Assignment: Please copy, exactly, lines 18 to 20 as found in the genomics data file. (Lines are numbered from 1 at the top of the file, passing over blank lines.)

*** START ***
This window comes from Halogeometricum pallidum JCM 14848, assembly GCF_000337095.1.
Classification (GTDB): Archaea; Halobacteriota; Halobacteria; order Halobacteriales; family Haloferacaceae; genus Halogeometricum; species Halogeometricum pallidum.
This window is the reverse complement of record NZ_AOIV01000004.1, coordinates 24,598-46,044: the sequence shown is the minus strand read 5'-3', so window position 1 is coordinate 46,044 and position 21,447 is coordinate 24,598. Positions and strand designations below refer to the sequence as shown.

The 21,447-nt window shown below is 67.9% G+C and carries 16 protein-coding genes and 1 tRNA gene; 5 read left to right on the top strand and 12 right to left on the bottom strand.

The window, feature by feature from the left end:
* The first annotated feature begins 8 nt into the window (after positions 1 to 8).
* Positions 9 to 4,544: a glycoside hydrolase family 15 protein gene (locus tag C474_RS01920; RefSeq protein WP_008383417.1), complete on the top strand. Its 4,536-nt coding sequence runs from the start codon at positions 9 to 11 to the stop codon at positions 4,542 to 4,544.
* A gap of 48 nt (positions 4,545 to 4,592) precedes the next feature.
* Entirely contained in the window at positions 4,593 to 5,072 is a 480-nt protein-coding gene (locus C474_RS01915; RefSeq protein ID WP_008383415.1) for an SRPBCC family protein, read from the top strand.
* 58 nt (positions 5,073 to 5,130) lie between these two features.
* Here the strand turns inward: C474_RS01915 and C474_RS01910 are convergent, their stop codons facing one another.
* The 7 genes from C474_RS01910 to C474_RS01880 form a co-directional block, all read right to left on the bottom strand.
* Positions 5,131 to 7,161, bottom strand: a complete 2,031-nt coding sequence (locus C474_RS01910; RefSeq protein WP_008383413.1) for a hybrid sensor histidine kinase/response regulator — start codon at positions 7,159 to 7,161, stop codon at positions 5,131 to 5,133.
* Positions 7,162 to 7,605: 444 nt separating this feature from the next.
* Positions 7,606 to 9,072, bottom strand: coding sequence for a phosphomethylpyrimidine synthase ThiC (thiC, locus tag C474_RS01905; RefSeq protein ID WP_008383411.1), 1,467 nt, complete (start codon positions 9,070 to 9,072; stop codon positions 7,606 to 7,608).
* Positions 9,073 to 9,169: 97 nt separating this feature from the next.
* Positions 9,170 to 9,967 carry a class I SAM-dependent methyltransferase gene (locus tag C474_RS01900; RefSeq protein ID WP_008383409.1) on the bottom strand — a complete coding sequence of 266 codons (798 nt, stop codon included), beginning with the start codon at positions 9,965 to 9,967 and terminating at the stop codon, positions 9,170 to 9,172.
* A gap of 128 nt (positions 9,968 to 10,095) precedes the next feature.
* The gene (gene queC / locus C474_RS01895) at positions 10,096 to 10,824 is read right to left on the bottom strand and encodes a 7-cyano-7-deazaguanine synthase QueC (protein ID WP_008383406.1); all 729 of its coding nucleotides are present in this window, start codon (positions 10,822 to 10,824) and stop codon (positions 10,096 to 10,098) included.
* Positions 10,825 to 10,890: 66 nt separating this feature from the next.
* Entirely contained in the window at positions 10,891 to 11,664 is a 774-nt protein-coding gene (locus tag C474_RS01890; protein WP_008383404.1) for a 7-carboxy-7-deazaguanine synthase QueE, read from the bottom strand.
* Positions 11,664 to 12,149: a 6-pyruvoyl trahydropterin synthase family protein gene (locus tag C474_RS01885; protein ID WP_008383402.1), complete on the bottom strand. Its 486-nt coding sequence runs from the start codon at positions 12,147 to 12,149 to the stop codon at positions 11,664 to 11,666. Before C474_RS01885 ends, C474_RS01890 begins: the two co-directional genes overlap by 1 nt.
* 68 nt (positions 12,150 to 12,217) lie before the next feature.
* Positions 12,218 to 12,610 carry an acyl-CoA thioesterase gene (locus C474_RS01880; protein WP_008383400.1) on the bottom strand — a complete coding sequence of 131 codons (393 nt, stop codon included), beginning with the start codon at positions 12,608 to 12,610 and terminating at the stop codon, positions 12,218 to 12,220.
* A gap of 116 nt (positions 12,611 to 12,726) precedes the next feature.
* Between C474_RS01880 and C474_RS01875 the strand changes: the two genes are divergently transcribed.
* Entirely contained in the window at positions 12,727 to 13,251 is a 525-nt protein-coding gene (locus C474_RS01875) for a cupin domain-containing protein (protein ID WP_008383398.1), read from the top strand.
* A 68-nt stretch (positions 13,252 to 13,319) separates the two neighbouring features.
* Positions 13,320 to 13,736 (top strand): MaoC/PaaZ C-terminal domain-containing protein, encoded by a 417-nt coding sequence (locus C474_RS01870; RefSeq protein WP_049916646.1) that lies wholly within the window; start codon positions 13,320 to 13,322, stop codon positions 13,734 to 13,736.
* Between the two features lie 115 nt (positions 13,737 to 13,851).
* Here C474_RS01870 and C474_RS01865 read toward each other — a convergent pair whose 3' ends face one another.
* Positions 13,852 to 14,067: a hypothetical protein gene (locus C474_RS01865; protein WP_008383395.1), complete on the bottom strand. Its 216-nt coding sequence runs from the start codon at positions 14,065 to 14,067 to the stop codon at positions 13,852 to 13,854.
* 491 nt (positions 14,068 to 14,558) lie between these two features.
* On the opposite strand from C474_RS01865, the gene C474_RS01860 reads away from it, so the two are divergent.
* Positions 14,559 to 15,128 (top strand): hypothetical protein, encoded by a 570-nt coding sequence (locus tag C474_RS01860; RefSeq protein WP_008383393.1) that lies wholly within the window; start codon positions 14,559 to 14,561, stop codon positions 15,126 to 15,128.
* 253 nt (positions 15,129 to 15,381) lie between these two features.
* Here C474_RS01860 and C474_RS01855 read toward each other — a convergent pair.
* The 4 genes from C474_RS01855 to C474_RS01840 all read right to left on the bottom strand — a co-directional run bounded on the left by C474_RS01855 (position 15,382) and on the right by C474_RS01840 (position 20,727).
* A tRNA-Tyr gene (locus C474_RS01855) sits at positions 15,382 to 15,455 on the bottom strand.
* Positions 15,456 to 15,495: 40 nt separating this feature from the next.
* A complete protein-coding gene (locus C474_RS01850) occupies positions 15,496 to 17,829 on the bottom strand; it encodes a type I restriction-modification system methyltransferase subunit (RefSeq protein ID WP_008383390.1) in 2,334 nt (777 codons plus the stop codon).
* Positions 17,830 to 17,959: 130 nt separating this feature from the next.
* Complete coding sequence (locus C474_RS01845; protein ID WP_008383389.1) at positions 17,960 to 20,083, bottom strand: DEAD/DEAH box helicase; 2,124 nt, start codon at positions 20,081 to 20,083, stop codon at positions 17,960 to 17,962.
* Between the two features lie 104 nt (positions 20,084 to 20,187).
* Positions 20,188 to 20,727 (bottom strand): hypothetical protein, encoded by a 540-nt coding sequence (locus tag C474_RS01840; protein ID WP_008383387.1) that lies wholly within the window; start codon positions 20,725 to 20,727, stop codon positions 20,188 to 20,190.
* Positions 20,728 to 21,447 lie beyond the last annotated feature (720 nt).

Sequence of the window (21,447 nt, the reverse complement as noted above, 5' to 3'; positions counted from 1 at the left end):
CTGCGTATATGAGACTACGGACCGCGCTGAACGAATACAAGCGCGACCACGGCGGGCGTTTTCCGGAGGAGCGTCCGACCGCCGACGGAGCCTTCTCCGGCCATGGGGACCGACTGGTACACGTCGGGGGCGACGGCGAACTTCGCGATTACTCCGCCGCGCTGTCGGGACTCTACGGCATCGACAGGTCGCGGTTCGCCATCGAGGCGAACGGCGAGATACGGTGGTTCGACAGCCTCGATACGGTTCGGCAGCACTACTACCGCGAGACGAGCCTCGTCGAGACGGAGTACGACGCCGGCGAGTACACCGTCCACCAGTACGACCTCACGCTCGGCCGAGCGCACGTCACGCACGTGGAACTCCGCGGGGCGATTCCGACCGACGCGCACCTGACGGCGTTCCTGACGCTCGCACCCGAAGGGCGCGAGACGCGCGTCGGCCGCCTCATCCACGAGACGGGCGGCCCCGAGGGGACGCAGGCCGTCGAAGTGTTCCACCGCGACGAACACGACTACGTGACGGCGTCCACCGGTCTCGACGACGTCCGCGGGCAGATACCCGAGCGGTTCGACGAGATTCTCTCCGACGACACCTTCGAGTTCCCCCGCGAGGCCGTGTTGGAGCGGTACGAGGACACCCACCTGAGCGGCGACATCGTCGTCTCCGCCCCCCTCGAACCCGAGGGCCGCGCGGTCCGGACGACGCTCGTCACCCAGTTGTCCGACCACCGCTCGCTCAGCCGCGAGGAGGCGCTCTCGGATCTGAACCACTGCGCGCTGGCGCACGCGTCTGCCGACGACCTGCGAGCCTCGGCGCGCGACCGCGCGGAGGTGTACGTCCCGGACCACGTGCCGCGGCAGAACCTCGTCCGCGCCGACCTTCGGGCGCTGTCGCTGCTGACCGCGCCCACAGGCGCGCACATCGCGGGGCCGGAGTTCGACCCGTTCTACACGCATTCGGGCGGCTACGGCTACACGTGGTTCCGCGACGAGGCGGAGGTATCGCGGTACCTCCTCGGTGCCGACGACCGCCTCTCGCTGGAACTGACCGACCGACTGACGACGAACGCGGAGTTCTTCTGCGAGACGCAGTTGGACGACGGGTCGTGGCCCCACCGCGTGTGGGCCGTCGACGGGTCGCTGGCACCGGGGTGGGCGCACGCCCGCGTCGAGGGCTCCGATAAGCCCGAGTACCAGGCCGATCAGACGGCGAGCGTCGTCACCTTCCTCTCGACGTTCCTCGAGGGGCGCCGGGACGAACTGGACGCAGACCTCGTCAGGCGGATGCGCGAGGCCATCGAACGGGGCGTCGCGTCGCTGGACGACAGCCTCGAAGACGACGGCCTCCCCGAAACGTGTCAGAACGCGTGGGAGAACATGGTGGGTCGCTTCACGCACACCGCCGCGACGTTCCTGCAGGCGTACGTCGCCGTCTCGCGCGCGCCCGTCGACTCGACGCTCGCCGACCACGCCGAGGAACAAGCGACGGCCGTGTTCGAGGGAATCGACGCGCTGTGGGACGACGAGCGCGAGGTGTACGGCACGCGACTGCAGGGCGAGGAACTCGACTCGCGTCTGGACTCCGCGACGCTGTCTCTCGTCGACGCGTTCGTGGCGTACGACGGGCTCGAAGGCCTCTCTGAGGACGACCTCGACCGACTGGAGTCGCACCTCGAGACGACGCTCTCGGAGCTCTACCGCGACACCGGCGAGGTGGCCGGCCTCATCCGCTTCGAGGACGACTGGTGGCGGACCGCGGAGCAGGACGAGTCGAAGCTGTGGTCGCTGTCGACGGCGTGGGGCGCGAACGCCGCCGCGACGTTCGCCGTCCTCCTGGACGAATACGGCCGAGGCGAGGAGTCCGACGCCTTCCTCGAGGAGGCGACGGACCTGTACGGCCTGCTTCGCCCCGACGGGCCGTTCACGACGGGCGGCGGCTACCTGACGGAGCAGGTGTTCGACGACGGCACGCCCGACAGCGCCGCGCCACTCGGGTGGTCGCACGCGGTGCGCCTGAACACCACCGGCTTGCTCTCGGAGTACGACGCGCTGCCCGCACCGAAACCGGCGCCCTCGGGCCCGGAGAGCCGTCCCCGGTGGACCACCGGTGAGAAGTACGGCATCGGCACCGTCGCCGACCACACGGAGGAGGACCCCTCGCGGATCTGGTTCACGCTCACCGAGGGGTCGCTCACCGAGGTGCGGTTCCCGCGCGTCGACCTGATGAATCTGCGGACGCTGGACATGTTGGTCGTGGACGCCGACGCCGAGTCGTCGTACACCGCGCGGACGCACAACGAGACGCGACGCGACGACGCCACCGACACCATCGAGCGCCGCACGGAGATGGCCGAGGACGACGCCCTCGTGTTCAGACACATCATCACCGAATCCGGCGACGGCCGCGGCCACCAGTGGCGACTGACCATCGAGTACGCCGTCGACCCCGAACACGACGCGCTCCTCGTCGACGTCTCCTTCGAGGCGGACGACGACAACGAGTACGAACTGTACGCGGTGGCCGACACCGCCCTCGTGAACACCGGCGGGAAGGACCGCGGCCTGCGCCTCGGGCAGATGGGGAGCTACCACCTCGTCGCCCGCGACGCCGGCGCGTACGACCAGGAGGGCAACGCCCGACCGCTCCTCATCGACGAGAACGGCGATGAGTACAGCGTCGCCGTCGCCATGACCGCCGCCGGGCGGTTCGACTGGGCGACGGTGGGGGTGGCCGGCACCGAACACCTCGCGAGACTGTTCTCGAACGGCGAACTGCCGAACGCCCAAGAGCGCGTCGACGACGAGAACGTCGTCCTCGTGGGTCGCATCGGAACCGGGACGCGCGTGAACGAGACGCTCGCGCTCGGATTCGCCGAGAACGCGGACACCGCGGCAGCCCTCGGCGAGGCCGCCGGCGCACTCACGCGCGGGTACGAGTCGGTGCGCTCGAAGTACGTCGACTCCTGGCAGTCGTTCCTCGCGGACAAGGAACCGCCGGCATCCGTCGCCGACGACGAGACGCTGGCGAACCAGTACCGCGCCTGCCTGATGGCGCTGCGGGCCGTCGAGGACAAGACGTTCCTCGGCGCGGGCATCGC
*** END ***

* A gap of 128 nt (positions 9,968 to 10,095) precedes the next feature.
* The gene (gene queC / locus C474_RS01895) at positions 10,096 to 10,824 is read right to left on the bottom strand and encodes a 7-cyano-7-deazaguanine synthase QueC (protein ID WP_008383406.1); all 729 of its coding nucleotides are present in this window, start codon (positions 10,822 to 10,824) and stop codon (positions 10,096 to 10,098) included.
* Positions 10,825 to 10,890: 66 nt separating this feature from the next.